NCPA - National Center for Policy Analysis


November 14, 2007

The U.S. government should sell the Strategic Petroleum Reserve (SPR) -- which now holds about 700 million barrels of oil -- because it would make money for the Treasury and help consumers by bringing oil prices down, says David R. Henderson, a research fellow with the Hoover Institution,

Imagine, for example, that the U.S. government began today to sell two million barrels a day and make up for the loss by buying today the same amount in the December 2008 futures market at $87.60:

  • If it earned the spot price of $96.32 on each barrel and had a $1 per-barrel transactions cost, it would make $7.72 a barrel; the government would make daily profits of $15.44 million.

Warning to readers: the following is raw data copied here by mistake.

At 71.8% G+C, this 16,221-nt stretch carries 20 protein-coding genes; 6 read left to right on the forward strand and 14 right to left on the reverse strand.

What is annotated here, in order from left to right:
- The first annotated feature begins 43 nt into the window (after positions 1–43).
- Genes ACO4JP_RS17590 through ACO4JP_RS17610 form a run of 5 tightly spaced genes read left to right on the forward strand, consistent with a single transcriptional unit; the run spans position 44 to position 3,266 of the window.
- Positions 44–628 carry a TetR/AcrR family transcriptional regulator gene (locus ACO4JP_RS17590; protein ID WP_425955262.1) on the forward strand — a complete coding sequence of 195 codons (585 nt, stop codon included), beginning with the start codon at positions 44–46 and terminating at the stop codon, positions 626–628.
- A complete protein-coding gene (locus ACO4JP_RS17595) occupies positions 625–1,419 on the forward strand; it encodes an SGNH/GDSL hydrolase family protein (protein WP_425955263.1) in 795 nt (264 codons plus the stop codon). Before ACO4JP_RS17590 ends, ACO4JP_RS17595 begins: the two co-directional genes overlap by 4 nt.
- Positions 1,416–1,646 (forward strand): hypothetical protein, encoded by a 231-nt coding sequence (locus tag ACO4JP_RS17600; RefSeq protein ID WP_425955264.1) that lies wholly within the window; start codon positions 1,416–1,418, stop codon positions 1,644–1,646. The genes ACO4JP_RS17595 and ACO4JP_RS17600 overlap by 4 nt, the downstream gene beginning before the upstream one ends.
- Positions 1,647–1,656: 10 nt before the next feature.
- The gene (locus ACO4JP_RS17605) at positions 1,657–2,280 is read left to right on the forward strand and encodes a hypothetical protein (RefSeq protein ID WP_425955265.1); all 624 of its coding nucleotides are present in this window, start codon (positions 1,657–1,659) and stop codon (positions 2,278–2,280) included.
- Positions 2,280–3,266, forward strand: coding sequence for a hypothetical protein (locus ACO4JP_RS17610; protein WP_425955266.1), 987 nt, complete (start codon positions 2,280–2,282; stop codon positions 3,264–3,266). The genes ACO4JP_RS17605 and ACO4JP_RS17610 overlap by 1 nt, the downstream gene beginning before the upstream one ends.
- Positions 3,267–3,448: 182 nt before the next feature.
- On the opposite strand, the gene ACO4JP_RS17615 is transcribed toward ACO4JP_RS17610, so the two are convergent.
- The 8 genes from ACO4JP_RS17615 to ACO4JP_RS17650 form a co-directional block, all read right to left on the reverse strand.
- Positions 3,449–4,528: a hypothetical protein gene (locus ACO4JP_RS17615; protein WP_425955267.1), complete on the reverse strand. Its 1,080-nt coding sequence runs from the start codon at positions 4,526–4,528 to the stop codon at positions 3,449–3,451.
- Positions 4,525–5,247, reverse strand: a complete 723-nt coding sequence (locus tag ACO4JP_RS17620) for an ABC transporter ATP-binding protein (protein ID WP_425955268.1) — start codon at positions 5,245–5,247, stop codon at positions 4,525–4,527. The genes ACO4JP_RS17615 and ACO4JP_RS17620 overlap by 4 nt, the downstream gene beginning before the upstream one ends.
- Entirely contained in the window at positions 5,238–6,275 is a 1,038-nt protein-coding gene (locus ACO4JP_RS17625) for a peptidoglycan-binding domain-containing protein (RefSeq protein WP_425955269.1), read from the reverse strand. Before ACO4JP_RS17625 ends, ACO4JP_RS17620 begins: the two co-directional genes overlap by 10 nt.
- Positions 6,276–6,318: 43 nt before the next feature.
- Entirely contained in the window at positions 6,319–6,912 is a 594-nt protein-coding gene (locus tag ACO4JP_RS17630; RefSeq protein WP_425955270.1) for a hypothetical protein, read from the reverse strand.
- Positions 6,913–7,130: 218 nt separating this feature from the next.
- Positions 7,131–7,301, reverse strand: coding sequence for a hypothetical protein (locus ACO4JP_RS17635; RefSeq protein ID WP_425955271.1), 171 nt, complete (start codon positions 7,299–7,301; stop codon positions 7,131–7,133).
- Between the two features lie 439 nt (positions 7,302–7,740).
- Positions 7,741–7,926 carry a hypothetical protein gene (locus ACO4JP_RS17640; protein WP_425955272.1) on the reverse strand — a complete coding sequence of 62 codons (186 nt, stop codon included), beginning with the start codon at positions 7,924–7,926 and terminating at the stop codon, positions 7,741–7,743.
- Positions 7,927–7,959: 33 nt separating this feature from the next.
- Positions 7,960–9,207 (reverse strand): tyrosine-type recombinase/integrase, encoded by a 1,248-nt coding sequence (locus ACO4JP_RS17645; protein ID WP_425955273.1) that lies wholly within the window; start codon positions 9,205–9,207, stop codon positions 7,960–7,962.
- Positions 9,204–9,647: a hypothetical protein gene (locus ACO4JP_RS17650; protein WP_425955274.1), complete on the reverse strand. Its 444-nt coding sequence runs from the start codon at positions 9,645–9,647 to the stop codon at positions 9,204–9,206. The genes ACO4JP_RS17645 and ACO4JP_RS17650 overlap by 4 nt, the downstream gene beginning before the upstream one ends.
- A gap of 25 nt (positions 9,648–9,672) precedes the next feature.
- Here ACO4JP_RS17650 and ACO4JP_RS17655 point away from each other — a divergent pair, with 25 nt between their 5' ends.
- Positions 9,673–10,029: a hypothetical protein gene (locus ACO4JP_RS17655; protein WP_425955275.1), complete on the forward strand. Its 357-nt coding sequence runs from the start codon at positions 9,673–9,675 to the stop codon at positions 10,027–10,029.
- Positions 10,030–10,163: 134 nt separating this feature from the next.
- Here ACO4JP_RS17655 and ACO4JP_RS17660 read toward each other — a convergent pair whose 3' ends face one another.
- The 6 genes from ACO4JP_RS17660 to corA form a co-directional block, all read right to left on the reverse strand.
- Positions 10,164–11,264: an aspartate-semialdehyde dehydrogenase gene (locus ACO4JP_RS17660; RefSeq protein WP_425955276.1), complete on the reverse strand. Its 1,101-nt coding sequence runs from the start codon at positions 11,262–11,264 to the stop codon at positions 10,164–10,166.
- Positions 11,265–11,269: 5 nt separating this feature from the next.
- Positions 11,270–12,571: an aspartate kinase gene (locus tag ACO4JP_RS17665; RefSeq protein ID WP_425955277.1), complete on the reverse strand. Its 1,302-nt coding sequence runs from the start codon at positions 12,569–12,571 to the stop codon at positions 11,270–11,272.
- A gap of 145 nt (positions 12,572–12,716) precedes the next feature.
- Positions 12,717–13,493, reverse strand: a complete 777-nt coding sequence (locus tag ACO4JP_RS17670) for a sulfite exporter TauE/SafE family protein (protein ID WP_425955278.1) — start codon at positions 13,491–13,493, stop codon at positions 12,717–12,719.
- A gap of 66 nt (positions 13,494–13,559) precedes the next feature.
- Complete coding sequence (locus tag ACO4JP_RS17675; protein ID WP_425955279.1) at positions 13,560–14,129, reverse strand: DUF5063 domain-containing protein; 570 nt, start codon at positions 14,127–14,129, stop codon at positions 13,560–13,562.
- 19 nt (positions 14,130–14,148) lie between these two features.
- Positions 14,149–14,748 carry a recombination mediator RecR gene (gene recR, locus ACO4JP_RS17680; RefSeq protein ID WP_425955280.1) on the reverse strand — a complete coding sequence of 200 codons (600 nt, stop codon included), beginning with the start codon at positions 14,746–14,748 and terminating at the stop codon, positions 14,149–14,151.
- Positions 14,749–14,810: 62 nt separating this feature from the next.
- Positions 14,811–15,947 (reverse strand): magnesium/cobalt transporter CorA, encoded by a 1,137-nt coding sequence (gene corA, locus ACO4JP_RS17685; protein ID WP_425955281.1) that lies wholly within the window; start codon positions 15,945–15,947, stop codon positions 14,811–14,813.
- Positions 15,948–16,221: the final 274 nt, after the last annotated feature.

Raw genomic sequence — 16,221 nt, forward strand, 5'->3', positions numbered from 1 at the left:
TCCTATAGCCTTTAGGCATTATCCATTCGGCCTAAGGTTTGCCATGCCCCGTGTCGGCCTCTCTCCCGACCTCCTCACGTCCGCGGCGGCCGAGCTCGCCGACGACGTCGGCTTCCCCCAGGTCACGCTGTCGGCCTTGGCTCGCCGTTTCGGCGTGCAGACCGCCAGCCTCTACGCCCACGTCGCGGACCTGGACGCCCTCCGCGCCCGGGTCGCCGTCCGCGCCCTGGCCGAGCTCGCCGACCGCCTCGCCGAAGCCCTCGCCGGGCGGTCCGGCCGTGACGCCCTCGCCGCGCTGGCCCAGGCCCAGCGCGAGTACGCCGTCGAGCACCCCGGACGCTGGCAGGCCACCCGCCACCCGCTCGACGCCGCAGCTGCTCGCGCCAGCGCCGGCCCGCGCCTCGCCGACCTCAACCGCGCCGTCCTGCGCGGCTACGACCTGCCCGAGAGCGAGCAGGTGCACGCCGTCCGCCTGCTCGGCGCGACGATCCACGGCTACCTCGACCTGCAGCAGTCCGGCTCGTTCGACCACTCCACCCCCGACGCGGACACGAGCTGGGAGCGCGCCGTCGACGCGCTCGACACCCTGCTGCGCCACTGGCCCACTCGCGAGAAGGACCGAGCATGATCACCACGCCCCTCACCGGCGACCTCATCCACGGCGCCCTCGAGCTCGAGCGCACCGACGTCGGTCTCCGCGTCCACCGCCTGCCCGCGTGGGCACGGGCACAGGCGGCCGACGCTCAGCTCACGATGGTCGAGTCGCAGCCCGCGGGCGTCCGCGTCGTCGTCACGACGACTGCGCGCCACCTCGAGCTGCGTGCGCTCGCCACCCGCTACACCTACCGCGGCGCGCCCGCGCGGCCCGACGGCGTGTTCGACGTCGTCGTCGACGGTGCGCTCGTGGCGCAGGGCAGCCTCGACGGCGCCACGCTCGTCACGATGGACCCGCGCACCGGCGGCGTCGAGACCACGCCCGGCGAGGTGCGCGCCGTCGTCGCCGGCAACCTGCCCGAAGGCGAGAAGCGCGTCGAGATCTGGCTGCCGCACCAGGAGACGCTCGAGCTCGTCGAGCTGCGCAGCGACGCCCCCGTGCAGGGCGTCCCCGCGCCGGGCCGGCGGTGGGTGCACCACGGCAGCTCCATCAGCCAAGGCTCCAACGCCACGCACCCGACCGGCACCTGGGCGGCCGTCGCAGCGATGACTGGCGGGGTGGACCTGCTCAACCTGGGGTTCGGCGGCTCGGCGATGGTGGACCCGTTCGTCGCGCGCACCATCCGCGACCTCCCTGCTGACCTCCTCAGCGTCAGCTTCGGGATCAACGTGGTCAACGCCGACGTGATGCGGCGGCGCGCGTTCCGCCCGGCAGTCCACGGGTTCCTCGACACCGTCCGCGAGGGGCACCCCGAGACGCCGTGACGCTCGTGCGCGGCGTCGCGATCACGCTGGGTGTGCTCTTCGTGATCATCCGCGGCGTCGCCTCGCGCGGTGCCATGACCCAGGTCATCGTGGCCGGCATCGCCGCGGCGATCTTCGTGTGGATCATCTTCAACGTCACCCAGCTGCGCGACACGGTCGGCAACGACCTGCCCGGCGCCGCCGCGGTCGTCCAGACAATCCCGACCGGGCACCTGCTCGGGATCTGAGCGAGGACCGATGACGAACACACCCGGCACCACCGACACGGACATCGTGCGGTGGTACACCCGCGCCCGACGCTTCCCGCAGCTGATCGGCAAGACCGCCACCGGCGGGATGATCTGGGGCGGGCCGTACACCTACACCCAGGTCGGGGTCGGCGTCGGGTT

• If the differential in prices persisted, the feds would make $5.6 billion a year; this is chicken feed to the federal government but it would allow the feds to cut some tax that yields $5.6 billion.
  • If the hated Alternative Minimum Tax is not reformed this calendar year, for example, it will capture about 20 million new victims; reverse arbitrage would give these new victims an average relief of $280.

Of course, if the government did sell two million barrels a day, it would bring down the world price of oil; so the U.S. government would not benefit as much as Henderson estimates, but Americans as a whole would benefit.

There's an even more radical step the U.S. government should take that would benefit consumers also while benefiting the government, says Henderson:

  • The government should sell the SPR oil and not replace it. 
  • If the government made even $80 a barrel on its 700 million barrels, it would make $56 billion, which is serious money even to the feds.

Source: David R. Henderson, "Sell the Petroleum Reserve," Wall Street Journal, November 13, 2007.


Browse more articles on Environment Issues